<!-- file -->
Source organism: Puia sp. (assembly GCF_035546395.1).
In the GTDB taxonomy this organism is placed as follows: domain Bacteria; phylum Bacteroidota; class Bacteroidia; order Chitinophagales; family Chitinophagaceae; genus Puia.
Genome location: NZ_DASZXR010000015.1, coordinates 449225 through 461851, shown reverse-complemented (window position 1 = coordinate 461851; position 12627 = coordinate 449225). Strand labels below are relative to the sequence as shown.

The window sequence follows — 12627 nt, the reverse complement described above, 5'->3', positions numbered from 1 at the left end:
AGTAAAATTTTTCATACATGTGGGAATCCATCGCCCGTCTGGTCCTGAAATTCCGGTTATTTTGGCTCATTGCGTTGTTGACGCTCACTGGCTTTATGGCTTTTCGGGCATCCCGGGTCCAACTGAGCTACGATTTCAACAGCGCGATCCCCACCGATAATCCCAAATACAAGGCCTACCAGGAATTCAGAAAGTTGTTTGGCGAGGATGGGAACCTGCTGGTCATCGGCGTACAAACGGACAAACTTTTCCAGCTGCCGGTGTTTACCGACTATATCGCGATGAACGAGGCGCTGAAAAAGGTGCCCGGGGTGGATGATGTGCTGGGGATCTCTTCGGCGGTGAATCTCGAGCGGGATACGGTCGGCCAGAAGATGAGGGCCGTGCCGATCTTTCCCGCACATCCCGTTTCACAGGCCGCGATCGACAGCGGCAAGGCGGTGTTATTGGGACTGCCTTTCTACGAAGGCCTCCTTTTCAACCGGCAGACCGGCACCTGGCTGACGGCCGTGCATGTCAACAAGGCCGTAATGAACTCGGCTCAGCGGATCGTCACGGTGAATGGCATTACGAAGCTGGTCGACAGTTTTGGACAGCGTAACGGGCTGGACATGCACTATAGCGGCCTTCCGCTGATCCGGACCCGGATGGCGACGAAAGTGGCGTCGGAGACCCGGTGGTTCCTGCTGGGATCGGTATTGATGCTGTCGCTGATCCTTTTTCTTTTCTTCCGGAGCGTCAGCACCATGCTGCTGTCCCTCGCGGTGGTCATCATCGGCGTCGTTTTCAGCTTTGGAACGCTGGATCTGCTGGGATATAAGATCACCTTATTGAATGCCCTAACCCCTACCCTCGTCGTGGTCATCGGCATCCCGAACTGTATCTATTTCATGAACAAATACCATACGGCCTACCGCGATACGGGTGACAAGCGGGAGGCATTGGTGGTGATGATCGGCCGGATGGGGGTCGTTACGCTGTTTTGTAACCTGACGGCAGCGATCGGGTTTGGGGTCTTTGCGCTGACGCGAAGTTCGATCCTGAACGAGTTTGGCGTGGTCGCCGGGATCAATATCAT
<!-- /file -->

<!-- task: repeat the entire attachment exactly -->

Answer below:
Source organism: Puia sp. (assembly GCF_035546395.1).
In the GTDB taxonomy this organism is placed as follows: domain Bacteria; phylum Bacteroidota; class Bacteroidia; order Chitinophagales; family Chitinophagaceae; genus Puia.
Genome location: NZ_DASZXR010000015.1, coordinates 449225 through 461851, shown reverse-complemented (window position 1 = coordinate 461851; position 12627 = coordinate 449225). Strand labels below are relative to the sequence as shown.

The window sequence follows — 12627 nt, the reverse complement described above, 5'->3', positions numbered from 1 at the left end:
AGTAAAATTTTTCATACATGTGGGAATCCATCGCCCGTCTGGTCCTGAAATTCCGGTTATTTTGGCTCATTGCGTTGTTGACGCTCACTGGCTTTATGGCTTTTCGGGCATCCCGGGTCCAACTGAGCTACGATTTCAACAGCGCGATCCCCACCGATAATCCCAAATACAAGGCCTACCAGGAATTCAGAAAGTTGTTTGGCGAGGATGGGAACCTGCTGGTCATCGGCGTACAAACGGACAAACTTTTCCAGCTGCCGGTGTTTACCGACTATATCGCGATGAACGAGGCGCTGAAAAAGGTGCCCGGGGTGGATGATGTGCTGGGGATCTCTTCGGCGGTGAATCTCGAGCGGGATACGGTCGGCCAGAAGATGAGGGCCGTGCCGATCTTTCCCGCACATCCCGTTTCACAGGCCGCGATCGACAGCGGCAAGGCGGTGTTATTGGGACTGCCTTTCTACGAAGGCCTCCTTTTCAACCGGCAGACCGGCACCTGGCTGACGGCCGTGCATGTCAACAAGGCCGTAATGAACTCGGCTCAGCGGATCGTCACGGTGAATGGCATTACGAAGCTGGTCGACAGTTTTGGACAGCGTAACGGGCTGGACATGCACTATAGCGGCCTTCCGCTGATCCGGACCCGGATGGCGACGAAAGTGGCGTCGGAGACCCGGTGGTTCCTGCTGGGATCGGTATTGATGCTGTCGCTGATCCTTTTTCTTTTCTTCCGGAGCGTCAGCACCATGCTGCTGTCCCTCGCGGTGGTCATCATCGGCGTCGTTTTCAGCTTTGGAACGCTGGATCTGCTGGGATATAAGATCACCTTATTGAATGCCCTAACCCCTACCCTCGTCGTGGTCATCGGCATCCCGAACTGTATCTATTTCATGAACAAATACCATACGGCCTACCGCGATACGGGTGACAAGCGGGAGGCATTGGTGGTGATGATCGGCCGGATGGGGGTCGTTACGCTGTTTTGTAACCTGACGGCAGCGATCGGGTTTGGGGTCTTTGCGCTGACGCGAAGTTCGATCCTGAACGAGTTTGGCGTGGTCGCCGGGATCAATATCAT